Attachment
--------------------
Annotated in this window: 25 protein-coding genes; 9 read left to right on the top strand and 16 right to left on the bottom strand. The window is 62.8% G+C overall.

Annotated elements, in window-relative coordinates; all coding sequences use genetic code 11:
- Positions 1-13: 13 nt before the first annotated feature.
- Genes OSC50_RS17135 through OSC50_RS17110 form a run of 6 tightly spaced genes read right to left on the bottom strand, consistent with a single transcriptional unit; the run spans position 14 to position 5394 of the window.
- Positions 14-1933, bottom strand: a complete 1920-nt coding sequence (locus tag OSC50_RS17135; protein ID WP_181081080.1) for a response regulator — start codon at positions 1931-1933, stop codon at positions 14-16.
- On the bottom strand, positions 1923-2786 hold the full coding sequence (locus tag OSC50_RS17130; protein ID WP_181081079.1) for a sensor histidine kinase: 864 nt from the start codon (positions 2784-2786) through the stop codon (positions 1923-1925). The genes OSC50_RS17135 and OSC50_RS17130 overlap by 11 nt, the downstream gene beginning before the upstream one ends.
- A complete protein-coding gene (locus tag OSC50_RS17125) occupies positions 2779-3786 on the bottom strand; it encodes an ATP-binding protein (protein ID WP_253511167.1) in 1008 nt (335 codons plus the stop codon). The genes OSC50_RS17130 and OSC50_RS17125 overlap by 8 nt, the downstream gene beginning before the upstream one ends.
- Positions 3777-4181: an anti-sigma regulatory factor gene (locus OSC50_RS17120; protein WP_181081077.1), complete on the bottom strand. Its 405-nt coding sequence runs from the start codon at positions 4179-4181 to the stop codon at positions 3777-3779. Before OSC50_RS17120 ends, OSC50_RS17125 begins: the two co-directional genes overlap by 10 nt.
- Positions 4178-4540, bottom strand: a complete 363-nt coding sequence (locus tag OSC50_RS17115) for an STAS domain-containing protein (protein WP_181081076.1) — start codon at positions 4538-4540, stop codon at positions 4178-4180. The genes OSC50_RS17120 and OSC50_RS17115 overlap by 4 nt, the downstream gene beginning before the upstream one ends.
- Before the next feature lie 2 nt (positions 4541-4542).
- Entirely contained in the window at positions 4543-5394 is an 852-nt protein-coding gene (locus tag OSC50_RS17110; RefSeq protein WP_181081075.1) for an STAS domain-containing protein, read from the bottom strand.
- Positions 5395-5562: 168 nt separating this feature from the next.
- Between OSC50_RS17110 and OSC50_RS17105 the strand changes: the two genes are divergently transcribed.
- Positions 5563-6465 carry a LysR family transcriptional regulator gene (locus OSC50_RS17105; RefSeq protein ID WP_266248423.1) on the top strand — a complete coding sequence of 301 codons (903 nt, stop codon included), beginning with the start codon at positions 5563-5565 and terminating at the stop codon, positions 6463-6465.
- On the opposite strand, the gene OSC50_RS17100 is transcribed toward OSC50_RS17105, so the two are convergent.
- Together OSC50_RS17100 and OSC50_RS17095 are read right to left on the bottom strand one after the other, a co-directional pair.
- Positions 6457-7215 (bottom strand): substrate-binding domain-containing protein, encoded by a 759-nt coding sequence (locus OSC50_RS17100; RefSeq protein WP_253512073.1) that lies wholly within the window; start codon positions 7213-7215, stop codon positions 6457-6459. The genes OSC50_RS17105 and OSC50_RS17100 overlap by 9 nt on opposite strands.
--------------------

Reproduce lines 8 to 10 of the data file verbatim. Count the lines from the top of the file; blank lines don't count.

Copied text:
- Positions 3777-4181: an anti-sigma regulatory factor gene (locus OSC50_RS17120; protein WP_181081077.1), complete on the bottom strand. Its 405-nt coding sequence runs from the start codon at positions 4179-4181 to the stop codon at positions 3777-3779. Before OSC50_RS17120 ends, OSC50_RS17125 begins: the two co-directional genes overlap by 10 nt.
- Positions 4178-4540, bottom strand: a complete 363-nt coding sequence (locus tag OSC50_RS17115) for an STAS domain-containing protein (protein WP_181081076.1) — start codon at positions 4538-4540, stop codon at positions 4178-4180. The genes OSC50_RS17120 and OSC50_RS17115 overlap by 4 nt, the downstream gene beginning before the upstream one ends.
- Before the next feature lie 2 nt (positions 4541-4542).